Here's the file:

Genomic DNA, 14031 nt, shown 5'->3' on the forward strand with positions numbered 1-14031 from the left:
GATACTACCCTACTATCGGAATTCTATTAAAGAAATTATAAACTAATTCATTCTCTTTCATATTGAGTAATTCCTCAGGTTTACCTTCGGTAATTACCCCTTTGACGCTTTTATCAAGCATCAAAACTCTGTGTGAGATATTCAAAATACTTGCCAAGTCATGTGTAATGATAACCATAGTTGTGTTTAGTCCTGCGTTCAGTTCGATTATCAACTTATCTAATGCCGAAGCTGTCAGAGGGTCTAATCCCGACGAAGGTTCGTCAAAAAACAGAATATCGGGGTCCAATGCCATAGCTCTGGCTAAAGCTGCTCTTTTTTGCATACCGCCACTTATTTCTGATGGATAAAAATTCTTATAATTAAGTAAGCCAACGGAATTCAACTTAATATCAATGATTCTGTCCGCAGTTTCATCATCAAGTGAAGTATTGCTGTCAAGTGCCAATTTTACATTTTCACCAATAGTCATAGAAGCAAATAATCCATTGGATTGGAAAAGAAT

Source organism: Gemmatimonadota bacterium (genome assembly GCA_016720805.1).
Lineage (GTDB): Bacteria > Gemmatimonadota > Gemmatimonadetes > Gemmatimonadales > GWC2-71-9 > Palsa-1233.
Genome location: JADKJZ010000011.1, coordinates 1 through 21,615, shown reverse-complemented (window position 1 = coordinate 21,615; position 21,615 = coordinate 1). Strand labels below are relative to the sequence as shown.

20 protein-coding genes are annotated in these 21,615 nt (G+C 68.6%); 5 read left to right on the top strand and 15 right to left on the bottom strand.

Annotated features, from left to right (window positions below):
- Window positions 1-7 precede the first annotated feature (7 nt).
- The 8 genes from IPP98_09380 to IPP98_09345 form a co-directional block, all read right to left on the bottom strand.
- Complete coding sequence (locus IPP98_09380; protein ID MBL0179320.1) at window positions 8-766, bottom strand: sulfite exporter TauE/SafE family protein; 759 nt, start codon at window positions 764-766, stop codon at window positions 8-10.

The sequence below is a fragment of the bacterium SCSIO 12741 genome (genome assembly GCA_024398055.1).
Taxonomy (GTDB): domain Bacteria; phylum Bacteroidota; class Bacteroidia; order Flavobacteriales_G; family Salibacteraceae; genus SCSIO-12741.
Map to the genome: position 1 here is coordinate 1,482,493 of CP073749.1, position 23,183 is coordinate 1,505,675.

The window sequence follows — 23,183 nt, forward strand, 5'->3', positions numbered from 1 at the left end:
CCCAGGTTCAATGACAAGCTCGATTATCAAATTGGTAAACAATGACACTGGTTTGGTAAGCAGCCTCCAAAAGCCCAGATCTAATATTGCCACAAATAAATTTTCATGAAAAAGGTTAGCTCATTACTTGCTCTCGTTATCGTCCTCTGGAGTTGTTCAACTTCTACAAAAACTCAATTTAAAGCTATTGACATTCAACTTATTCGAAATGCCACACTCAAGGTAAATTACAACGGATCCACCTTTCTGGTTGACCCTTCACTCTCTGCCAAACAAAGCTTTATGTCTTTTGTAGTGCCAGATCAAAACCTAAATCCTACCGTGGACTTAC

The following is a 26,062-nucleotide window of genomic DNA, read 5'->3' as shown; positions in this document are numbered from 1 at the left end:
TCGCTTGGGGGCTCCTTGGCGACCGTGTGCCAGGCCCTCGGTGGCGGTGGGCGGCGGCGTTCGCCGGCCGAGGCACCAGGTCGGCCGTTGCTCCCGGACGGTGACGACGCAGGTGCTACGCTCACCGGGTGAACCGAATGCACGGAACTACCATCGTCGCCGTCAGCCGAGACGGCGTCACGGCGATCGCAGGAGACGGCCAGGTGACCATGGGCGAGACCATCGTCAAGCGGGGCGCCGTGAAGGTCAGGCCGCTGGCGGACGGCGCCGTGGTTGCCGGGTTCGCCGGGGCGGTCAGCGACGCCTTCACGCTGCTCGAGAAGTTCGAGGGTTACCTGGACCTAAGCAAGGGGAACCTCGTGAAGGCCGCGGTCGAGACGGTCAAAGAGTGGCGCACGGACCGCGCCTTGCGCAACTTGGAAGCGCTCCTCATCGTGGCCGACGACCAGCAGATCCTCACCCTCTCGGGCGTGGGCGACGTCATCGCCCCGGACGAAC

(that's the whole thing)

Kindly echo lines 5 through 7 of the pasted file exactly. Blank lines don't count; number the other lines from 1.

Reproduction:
Genome location: JADKJZ010000011.1, coordinates 1 through 21,615, shown reverse-complemented (window position 1 = coordinate 21,615; position 21,615 = coordinate 1). Strand labels below are relative to the sequence as shown.

20 protein-coding genes are annotated in these 21,615 nt (G+C 68.6%); 5 read left to right on the top strand and 15 right to left on the bottom strand.

Annotated features, from left to right (window positions below):